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Colonial Cases

R. v. Sing, 1839


R. v. Sing

Supreme Court, Bombay
22 March 1839
Source: The Bombay Times, 23 March 1839


     Goolub Sing Purtub Sing, a Parsee, was yesterday tried in the Supreme Court for the murder of a woman named Luxmee, his wife or mistress, in the Pingrapoor or animal hospital of Moteechund.  The woman, it appears, had fled from his protection from Cambay, and was living in a room in the Pingrapoor in this city, where the prisoner discovered her.  H e followed her into her room, fastened the door, and stabbed her with a Damascus knife, in three places; - the first blow was superficial and penetrated only the pectoral muscle, the second entered the lungs, the third clove the heart.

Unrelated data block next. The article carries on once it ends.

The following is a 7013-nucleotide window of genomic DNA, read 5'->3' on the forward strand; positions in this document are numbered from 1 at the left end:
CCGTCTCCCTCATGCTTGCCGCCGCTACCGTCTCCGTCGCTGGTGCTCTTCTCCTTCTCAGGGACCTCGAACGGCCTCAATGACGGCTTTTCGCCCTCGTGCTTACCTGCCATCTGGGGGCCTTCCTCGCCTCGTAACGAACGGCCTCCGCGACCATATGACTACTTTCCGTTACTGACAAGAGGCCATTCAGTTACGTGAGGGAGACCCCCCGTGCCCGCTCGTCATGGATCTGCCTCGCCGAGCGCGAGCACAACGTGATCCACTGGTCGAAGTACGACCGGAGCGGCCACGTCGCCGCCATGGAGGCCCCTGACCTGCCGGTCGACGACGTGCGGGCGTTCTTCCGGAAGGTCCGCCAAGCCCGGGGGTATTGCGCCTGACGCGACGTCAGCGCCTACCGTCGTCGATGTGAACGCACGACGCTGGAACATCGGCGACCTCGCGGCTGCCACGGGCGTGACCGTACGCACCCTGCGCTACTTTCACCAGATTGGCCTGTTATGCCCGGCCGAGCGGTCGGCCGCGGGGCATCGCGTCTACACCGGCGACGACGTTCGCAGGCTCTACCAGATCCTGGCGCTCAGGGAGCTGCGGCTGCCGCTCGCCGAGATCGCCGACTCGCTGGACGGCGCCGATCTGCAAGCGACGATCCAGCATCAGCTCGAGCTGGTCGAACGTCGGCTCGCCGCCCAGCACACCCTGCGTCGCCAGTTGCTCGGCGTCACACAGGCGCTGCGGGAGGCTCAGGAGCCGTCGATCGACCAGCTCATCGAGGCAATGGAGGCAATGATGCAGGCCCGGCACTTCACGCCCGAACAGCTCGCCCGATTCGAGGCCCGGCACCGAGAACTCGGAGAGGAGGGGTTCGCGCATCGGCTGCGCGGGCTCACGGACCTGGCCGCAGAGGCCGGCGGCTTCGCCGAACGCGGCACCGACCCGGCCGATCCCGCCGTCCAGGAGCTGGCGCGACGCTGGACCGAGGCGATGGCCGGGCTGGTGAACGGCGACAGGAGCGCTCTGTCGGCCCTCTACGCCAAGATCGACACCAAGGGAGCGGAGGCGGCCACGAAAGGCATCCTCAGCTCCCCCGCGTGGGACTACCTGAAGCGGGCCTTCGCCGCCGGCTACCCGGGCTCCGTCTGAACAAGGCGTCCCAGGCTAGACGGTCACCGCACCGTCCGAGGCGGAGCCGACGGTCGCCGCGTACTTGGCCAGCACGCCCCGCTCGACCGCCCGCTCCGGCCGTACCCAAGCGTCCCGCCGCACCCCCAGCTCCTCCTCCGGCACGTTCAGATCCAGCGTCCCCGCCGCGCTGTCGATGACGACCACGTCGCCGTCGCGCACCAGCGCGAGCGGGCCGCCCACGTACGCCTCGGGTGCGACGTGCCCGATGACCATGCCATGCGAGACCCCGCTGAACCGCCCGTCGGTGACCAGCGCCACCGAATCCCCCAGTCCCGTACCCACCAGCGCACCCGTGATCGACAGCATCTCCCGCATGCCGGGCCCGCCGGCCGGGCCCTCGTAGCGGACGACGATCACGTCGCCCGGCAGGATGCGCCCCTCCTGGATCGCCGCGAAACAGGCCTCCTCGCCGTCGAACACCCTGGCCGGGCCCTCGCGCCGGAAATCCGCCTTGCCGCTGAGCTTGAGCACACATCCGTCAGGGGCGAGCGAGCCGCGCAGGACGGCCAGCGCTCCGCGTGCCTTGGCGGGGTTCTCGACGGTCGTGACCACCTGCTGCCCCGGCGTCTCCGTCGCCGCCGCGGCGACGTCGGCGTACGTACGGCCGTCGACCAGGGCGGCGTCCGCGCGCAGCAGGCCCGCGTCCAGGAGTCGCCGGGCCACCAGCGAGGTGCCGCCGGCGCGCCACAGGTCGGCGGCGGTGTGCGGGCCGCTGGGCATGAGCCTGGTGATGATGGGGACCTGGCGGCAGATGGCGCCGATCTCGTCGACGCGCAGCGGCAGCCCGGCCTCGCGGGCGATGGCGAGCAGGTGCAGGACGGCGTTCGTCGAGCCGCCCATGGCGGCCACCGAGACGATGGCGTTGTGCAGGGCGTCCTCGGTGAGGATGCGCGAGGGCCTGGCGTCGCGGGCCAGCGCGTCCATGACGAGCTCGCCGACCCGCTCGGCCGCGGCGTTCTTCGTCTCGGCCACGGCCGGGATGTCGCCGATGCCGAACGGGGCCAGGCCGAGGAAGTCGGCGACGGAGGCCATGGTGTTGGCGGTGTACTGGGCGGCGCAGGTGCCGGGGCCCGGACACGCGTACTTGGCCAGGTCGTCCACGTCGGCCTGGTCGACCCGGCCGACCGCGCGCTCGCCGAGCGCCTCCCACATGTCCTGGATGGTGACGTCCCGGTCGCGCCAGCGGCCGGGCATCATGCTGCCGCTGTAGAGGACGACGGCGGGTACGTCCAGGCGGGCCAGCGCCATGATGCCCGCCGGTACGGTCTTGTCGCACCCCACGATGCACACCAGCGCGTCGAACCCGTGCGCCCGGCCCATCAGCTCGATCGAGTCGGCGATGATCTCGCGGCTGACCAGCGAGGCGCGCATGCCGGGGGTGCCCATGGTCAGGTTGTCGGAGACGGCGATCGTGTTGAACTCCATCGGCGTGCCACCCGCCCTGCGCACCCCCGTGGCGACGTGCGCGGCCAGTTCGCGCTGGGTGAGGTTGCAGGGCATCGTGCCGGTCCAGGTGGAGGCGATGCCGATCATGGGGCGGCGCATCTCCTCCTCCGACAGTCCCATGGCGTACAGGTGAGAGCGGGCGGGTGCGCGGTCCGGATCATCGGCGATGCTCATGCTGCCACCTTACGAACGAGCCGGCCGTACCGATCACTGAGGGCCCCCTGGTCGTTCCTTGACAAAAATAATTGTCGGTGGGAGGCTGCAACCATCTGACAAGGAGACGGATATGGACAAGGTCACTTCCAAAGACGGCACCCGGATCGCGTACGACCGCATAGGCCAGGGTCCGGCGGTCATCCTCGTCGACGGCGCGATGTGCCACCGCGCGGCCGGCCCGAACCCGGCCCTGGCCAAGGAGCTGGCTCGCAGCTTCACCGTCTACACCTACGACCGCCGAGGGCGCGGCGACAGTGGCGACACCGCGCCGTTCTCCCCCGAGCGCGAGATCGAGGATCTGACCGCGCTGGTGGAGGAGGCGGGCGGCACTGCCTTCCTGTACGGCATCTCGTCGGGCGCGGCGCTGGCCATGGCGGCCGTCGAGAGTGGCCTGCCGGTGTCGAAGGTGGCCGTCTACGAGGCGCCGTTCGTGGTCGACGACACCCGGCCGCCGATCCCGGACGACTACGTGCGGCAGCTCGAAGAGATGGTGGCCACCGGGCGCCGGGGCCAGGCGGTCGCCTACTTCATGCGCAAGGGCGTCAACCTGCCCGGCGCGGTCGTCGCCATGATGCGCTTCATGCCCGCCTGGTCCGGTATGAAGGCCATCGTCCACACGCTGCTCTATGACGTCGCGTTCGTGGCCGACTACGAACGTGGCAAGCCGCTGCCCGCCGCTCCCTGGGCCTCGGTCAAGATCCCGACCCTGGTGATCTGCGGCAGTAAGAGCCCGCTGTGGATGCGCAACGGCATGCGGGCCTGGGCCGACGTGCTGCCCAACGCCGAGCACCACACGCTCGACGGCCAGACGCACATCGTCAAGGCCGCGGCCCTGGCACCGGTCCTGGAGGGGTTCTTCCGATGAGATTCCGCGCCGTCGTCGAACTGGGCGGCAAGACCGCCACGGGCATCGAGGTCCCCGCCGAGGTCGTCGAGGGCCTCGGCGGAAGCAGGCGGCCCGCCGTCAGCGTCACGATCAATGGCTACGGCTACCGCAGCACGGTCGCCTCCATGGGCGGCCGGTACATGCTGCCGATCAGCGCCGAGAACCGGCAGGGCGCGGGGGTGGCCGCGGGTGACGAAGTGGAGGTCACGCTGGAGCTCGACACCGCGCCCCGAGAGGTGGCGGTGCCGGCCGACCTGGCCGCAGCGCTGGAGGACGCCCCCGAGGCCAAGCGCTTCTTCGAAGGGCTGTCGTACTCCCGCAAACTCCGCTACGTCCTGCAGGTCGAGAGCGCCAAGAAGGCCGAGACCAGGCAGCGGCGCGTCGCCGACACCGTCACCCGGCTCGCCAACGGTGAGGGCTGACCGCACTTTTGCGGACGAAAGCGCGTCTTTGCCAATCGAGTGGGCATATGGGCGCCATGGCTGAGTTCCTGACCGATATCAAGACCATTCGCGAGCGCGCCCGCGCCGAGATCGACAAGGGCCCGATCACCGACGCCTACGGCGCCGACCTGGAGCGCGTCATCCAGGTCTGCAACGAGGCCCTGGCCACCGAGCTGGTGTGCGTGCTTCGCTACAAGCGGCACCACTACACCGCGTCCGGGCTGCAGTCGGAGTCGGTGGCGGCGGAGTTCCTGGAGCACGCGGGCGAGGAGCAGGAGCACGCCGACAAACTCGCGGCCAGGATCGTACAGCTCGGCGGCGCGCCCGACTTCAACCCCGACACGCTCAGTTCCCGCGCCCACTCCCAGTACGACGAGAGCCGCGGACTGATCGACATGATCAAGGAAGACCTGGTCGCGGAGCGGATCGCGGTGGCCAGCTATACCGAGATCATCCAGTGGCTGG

He immediately gave himself up to those who came to arrest him, confessing and glorying in the deed, and asserting that the woman was his mistress.  On his trial, however, he denied his guilt and alleged in his defence that Luxmee was his wife, that she had fled from him, and, on his appearing to reclaim her and enforce her accompanying him, she had herself committed suicide. - The Jury brought in a verdict of GUILTY and the prisoner was sentenced to suffer death on Monday next.

Published by Centre for Comparative Law, History and Governance at Macquarie Law School